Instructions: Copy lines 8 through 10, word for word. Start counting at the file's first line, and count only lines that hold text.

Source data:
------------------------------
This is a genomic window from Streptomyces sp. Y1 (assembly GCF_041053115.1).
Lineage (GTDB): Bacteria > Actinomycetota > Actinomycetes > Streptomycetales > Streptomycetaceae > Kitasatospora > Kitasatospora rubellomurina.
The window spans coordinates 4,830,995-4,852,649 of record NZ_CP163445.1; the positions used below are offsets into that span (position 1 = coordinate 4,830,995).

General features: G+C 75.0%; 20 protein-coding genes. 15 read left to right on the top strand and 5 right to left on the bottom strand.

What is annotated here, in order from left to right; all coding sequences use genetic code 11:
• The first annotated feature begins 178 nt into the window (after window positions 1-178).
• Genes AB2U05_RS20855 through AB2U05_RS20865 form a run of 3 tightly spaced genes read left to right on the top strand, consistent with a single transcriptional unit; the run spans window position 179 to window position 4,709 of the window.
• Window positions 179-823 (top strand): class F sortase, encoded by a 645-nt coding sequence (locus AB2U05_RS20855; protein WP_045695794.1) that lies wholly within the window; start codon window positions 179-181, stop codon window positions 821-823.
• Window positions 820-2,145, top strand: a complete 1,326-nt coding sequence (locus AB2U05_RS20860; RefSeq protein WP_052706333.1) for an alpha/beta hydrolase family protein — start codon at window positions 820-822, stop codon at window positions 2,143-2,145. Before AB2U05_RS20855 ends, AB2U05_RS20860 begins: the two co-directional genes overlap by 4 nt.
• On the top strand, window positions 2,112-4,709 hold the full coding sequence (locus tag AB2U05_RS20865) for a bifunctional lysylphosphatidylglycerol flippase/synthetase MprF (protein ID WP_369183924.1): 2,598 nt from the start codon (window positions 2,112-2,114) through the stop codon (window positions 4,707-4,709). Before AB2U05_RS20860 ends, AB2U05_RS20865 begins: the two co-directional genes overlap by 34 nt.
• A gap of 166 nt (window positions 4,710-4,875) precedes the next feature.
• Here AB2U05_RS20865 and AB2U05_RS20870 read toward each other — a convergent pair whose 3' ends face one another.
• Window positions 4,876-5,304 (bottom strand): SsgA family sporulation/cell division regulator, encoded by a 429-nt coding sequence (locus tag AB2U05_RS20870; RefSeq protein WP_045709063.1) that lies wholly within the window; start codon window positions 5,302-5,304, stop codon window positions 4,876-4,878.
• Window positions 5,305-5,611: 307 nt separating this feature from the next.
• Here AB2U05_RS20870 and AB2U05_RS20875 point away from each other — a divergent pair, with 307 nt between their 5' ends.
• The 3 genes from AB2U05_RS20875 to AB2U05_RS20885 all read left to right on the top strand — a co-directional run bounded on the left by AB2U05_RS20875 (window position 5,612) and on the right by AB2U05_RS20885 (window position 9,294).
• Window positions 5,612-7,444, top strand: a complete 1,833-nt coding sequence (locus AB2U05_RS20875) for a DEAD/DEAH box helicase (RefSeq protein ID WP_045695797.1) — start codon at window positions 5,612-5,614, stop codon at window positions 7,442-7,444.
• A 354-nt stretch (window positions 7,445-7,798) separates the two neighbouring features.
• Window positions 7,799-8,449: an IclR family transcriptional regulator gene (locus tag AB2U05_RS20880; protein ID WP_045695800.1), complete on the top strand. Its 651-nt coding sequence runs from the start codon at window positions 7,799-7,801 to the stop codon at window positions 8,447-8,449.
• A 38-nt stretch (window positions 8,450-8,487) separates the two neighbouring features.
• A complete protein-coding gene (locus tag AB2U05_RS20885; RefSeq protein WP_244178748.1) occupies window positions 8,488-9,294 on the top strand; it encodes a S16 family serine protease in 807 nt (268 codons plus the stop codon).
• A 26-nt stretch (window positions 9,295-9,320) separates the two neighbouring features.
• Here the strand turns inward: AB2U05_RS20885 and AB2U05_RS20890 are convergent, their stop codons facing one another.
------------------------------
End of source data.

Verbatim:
• Window positions 179-823 (top strand): class F sortase, encoded by a 645-nt coding sequence (locus AB2U05_RS20855; protein WP_045695794.1) that lies wholly within the window; start codon window positions 179-181, stop codon window positions 821-823.
• Window positions 820-2,145, top strand: a complete 1,326-nt coding sequence (locus AB2U05_RS20860; RefSeq protein WP_052706333.1) for an alpha/beta hydrolase family protein — start codon at window positions 820-822, stop codon at window positions 2,143-2,145. Before AB2U05_RS20855 ends, AB2U05_RS20860 begins: the two co-directional genes overlap by 4 nt.
• On the top strand, window positions 2,112-4,709 hold the full coding sequence (locus tag AB2U05_RS20865) for a bifunctional lysylphosphatidylglycerol flippase/synthetase MprF (protein ID WP_369183924.1): 2,598 nt from the start codon (window positions 2,112-2,114) through the stop codon (window positions 4,707-4,709). Before AB2U05_RS20860 ends, AB2U05_RS20865 begins: the two co-directional genes overlap by 34 nt.